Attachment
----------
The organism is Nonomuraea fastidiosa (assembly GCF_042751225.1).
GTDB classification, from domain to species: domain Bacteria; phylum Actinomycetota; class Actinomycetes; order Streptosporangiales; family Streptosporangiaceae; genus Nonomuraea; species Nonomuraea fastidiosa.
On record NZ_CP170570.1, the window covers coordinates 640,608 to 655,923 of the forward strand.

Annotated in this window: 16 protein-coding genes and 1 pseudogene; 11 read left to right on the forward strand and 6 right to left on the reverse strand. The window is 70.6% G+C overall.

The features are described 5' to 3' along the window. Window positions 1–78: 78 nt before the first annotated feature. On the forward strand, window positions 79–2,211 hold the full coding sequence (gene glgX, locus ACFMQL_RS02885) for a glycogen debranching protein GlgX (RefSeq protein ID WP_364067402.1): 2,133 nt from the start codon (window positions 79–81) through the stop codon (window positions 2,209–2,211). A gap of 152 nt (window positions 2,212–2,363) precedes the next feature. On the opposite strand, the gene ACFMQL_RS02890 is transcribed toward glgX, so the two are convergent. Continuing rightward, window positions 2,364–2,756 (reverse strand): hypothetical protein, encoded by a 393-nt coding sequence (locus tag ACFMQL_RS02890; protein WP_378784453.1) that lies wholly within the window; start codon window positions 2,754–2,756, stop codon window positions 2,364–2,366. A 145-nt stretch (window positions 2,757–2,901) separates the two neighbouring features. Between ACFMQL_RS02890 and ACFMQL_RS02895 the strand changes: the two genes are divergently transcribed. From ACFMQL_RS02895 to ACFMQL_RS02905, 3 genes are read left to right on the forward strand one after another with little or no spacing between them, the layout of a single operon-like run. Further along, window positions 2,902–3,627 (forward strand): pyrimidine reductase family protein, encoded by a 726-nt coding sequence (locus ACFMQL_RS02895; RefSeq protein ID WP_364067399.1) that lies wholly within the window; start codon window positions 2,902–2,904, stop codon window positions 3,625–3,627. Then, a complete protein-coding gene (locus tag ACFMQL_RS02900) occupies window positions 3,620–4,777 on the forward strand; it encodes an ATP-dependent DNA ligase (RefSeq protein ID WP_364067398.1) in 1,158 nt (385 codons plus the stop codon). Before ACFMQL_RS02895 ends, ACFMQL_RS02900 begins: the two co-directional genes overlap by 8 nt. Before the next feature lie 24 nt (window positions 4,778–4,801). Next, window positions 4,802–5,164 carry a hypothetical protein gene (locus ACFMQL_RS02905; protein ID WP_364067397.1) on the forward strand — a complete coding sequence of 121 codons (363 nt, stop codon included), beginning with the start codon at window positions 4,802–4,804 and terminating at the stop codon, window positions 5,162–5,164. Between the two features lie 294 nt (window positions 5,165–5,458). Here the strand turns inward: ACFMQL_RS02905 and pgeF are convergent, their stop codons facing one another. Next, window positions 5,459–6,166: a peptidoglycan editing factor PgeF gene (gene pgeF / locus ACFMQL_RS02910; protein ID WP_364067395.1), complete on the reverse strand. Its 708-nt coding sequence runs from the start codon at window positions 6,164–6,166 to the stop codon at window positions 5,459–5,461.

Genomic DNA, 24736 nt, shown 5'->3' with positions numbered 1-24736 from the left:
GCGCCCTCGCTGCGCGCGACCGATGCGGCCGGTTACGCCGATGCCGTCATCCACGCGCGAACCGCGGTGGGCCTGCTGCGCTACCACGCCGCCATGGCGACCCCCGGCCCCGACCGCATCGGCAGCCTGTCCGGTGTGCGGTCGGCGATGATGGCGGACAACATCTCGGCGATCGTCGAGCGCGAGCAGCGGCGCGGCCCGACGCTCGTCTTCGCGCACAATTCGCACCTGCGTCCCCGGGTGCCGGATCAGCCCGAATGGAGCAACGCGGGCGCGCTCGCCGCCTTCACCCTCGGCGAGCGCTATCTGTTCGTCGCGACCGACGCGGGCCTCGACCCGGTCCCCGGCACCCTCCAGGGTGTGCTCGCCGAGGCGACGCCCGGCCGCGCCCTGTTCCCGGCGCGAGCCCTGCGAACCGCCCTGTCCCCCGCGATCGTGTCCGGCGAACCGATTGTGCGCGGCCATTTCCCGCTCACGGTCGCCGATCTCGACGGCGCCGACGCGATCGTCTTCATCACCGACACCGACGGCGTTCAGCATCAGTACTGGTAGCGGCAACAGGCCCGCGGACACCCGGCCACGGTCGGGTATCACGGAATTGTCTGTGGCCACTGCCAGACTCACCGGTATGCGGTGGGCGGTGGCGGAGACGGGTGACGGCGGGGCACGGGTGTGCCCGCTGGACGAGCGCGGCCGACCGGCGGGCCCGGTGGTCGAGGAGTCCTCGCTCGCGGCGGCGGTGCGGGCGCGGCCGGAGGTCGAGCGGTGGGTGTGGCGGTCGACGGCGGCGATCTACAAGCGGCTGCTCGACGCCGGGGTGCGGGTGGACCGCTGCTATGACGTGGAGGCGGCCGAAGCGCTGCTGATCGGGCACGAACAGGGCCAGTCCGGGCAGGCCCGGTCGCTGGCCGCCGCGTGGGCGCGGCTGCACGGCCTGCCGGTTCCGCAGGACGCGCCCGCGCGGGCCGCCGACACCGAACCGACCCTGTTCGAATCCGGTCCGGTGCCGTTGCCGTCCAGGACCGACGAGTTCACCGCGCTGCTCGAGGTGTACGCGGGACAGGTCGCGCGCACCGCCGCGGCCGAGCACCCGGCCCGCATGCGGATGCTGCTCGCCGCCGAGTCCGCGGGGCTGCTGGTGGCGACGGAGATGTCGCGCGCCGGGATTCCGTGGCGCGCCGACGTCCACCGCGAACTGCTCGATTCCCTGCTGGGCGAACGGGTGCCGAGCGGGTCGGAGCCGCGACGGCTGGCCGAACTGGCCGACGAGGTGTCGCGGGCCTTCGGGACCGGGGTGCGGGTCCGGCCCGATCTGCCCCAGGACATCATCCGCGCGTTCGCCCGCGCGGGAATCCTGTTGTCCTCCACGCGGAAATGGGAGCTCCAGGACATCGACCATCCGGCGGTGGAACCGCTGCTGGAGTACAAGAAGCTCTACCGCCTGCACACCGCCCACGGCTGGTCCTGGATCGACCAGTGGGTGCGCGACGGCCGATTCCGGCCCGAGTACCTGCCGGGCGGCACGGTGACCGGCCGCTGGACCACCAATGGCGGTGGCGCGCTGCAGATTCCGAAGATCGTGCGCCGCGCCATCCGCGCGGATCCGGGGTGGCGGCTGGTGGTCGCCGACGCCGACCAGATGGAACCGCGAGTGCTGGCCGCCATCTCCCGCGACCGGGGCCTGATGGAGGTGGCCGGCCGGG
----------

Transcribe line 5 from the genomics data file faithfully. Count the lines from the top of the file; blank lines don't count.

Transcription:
The features are described 5' to 3' along the window. Window positions 1–78: 78 nt before the first annotated feature. On the forward strand, window positions 79–2,211 hold the full coding sequence (gene glgX, locus ACFMQL_RS02885) for a glycogen debranching protein GlgX (RefSeq protein ID WP_364067402.1): 2,133 nt from the start codon (window positions 79–81) through the stop codon (window positions 2,209–2,211). A gap of 152 nt (window positions 2,212–2,363) precedes the next feature. On the opposite strand, the gene ACFMQL_RS02890 is transcribed toward glgX, so the two are convergent. Continuing rightward, window positions 2,364–2,756 (reverse strand): hypothetical protein, encoded by a 393-nt coding sequence (locus tag ACFMQL_RS02890; protein WP_378784453.1) that lies wholly within the window; start codon window positions 2,754–2,756, stop codon window positions 2,364–2,366. A 145-nt stretch (window positions 2,757–2,901) separates the two neighbouring features. Between ACFMQL_RS02890 and ACFMQL_RS02895 the strand changes: the two genes are divergently transcribed. From ACFMQL_RS02895 to ACFMQL_RS02905, 3 genes are read left to right on the forward strand one after another with little or no spacing between them, the layout of a single operon-like run. Further along, window positions 2,902–3,627 (forward strand): pyrimidine reductase family protein, encoded by a 726-nt coding sequence (locus ACFMQL_RS02895; RefSeq protein ID WP_364067399.1) that lies wholly within the window; start codon window positions 2,902–2,904, stop codon window positions 3,625–3,627. Then, a complete protein-coding gene (locus tag ACFMQL_RS02900) occupies window positions 3,620–4,777 on the forward strand; it encodes an ATP-dependent DNA ligase (RefSeq protein ID WP_364067398.1) in 1,158 nt (385 codons plus the stop codon). Before ACFMQL_RS02895 ends, ACFMQL_RS02900 begins: the two co-directional genes overlap by 8 nt. Before the next feature lie 24 nt (window positions 4,778–4,801). Next, window positions 4,802–5,164 carry a hypothetical protein gene (locus ACFMQL_RS02905; protein ID WP_364067397.1) on the forward strand — a complete coding sequence of 121 codons (363 nt, stop codon included), beginning with the start codon at window positions 4,802–4,804 and terminating at the stop codon, window positions 5,162–5,164. Between the two features lie 294 nt (window positions 5,165–5,458). Here the strand turns inward: ACFMQL_RS02905 and pgeF are convergent, their stop codons facing one another. Next, window positions 5,459–6,166: a peptidoglycan editing factor PgeF gene (gene pgeF / locus ACFMQL_RS02910; protein ID WP_364067395.1), complete on the reverse strand. Its 708-nt coding sequence runs from the start codon at window positions 6,164–6,166 to the stop codon at window positions 5,459–5,461.